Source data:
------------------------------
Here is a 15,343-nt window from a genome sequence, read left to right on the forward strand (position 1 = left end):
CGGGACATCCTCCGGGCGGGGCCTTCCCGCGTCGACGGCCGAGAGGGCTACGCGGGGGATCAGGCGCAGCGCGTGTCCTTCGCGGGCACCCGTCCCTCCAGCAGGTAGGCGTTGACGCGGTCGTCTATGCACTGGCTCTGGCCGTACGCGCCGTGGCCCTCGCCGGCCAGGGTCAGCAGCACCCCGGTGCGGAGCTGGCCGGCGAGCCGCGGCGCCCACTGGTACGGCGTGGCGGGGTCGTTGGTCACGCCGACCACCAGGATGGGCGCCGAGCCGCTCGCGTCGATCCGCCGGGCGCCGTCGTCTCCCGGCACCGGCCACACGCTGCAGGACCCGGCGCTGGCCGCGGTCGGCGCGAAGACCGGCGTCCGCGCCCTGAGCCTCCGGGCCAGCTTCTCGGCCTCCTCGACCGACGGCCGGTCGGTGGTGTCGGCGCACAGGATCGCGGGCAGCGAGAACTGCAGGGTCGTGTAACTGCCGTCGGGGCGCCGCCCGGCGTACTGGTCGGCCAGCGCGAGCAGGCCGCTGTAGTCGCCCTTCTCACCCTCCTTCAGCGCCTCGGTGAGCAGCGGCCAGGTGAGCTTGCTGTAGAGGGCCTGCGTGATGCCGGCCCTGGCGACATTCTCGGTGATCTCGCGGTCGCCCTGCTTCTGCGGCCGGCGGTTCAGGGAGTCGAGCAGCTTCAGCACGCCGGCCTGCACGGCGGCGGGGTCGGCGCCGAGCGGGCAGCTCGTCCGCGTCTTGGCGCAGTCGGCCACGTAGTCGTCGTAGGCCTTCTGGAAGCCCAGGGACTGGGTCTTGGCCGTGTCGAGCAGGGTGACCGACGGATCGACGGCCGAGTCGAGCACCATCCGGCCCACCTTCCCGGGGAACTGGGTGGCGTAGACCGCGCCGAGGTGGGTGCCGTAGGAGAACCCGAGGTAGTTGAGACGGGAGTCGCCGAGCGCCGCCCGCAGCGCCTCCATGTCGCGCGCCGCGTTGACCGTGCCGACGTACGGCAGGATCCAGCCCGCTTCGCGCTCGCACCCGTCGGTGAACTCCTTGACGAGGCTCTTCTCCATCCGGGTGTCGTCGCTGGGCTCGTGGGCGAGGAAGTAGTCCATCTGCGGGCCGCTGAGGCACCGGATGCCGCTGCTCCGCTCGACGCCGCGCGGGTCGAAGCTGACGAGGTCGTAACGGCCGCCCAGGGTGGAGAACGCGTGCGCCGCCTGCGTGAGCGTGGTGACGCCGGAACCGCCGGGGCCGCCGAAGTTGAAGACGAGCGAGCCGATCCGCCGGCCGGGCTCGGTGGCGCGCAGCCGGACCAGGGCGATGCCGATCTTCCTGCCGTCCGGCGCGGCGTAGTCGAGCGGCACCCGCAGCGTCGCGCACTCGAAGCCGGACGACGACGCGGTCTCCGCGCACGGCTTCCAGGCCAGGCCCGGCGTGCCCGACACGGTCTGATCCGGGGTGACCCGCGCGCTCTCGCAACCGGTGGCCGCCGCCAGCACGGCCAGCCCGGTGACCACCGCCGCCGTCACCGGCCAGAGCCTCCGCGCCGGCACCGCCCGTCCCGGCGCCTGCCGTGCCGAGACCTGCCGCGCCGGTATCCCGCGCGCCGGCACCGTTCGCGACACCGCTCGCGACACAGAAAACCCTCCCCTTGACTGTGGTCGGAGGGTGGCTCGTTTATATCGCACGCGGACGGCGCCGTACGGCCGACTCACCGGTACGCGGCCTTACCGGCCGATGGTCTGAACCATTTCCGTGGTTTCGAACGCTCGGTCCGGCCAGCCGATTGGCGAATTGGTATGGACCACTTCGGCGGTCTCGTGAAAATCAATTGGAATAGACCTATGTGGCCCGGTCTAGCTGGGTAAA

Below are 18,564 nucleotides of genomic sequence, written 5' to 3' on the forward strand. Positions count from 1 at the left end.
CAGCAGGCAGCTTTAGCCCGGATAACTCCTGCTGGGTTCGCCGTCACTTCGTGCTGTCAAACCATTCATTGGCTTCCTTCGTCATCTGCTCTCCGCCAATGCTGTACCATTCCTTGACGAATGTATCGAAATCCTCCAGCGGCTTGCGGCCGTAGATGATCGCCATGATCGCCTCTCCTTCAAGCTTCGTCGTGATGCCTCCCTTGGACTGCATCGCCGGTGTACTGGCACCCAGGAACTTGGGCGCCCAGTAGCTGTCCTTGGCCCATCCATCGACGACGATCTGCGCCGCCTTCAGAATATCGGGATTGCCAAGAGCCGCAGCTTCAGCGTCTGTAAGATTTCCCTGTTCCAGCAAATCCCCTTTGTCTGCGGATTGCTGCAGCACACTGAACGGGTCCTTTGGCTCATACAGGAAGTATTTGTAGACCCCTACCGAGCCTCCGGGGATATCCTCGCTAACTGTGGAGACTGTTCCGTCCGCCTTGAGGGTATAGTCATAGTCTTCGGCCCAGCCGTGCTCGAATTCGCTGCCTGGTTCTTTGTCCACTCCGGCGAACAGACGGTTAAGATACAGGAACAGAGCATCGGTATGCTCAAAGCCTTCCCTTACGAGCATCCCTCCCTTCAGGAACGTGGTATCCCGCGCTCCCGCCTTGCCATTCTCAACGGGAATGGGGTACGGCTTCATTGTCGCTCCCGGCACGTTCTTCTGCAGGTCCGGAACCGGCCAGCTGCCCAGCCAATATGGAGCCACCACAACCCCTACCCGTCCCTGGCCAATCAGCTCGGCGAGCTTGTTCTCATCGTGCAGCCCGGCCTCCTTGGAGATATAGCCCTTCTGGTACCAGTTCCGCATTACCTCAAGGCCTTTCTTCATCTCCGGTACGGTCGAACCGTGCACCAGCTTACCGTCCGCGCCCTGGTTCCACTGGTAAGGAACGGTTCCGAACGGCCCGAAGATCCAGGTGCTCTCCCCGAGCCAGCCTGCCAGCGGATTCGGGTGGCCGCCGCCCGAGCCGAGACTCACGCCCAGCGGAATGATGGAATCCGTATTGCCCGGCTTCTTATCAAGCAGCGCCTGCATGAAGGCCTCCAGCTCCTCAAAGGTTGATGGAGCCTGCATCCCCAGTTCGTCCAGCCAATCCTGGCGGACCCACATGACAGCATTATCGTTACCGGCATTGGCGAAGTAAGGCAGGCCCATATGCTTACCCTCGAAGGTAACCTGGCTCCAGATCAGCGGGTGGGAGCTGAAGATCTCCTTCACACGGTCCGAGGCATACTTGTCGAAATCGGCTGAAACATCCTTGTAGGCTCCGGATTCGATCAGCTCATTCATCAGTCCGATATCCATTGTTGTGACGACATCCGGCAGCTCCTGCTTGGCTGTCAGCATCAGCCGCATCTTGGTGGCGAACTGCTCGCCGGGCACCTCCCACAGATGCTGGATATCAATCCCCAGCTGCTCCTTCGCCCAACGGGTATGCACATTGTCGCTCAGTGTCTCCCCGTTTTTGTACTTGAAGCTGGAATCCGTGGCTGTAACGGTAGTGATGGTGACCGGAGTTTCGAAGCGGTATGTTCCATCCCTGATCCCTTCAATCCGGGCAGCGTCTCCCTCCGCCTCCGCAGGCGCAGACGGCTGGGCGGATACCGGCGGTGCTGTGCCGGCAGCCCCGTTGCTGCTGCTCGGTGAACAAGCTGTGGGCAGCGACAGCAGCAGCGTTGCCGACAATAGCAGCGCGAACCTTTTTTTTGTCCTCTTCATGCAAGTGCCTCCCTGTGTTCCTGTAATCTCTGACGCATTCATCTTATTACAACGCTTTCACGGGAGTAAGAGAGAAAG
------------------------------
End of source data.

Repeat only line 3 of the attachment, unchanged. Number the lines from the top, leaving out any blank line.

Below are 18,564 nucleotides of genomic sequence, written 5' to 3' on the forward strand. Positions count from 1 at the left end.